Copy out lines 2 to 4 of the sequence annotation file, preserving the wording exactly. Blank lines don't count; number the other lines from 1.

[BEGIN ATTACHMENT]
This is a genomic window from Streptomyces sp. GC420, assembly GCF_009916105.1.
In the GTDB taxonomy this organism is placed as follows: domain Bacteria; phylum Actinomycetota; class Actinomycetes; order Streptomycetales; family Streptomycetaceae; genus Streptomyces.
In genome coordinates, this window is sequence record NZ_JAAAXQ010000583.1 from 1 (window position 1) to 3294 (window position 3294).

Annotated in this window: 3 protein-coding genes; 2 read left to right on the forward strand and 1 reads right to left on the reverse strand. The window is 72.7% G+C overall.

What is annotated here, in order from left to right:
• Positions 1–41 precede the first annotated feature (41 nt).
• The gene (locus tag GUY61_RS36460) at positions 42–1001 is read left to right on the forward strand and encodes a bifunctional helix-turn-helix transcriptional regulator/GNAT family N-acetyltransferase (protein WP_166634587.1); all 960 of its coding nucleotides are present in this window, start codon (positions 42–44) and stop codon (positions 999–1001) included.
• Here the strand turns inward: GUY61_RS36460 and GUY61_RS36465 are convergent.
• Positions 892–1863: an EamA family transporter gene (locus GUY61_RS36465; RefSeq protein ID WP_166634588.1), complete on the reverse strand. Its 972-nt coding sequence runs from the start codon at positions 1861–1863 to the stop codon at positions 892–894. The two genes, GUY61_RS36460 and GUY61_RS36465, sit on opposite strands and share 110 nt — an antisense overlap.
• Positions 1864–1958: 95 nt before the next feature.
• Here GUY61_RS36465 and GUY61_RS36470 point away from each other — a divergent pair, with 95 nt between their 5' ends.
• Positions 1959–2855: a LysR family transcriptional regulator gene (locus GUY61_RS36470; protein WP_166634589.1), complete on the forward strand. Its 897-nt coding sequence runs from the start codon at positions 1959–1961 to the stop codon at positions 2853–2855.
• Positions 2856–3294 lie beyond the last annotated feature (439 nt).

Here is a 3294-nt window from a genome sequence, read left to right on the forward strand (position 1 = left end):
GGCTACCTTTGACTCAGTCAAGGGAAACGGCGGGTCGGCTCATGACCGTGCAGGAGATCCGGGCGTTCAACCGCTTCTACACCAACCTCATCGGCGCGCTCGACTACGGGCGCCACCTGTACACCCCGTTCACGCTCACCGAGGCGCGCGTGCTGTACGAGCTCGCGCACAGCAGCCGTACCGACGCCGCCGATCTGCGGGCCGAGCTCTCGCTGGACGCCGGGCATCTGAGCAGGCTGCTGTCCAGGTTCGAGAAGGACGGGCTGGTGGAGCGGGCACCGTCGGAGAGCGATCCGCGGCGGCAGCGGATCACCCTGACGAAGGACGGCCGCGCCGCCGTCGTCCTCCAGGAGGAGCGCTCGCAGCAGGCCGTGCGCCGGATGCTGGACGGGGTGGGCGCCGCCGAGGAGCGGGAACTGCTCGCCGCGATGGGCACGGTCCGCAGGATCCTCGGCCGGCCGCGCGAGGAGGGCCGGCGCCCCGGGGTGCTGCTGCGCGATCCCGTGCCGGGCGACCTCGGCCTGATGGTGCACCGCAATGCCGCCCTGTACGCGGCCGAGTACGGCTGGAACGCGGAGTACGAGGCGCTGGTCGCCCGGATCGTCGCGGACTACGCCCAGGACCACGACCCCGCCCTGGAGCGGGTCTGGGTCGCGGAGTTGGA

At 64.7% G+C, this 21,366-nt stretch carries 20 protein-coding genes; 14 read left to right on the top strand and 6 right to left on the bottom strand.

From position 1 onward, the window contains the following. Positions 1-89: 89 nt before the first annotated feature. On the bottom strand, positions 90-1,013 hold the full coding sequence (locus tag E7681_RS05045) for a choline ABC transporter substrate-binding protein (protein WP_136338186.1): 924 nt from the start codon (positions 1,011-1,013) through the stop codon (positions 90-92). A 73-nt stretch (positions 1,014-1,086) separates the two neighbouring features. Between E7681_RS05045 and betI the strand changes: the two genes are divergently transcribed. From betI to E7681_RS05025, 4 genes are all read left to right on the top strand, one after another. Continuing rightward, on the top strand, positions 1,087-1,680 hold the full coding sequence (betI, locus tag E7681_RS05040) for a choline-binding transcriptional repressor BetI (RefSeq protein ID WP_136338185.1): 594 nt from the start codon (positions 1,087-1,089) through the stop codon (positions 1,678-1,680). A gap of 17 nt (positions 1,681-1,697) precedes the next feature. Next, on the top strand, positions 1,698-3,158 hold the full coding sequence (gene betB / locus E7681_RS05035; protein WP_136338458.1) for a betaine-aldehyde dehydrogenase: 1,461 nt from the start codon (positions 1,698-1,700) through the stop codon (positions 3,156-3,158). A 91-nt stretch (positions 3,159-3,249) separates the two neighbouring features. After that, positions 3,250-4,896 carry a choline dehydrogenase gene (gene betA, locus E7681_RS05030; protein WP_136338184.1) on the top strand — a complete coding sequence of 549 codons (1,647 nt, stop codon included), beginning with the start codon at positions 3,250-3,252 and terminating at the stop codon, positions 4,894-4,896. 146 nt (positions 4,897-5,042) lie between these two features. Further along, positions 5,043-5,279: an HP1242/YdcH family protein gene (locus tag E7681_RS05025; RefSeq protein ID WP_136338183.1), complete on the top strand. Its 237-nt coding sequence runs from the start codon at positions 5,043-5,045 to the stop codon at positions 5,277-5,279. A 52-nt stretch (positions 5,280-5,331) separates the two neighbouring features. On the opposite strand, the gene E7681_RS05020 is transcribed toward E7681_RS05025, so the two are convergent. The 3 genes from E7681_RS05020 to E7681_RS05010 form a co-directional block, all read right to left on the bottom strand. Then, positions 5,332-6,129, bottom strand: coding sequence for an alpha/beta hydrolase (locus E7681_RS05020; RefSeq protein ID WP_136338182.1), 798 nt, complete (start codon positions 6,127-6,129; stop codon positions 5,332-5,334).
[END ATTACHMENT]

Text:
In the GTDB taxonomy this organism is placed as follows: domain Bacteria; phylum Actinomycetota; class Actinomycetes; order Streptomycetales; family Streptomycetaceae; genus Streptomyces.
In genome coordinates, this window is sequence record NZ_JAAAXQ010000583.1 from 1 (window position 1) to 3294 (window position 3294).

Annotated in this window: 3 protein-coding genes; 2 read left to right on the forward strand and 1 reads right to left on the reverse strand. The window is 72.7% G+C overall.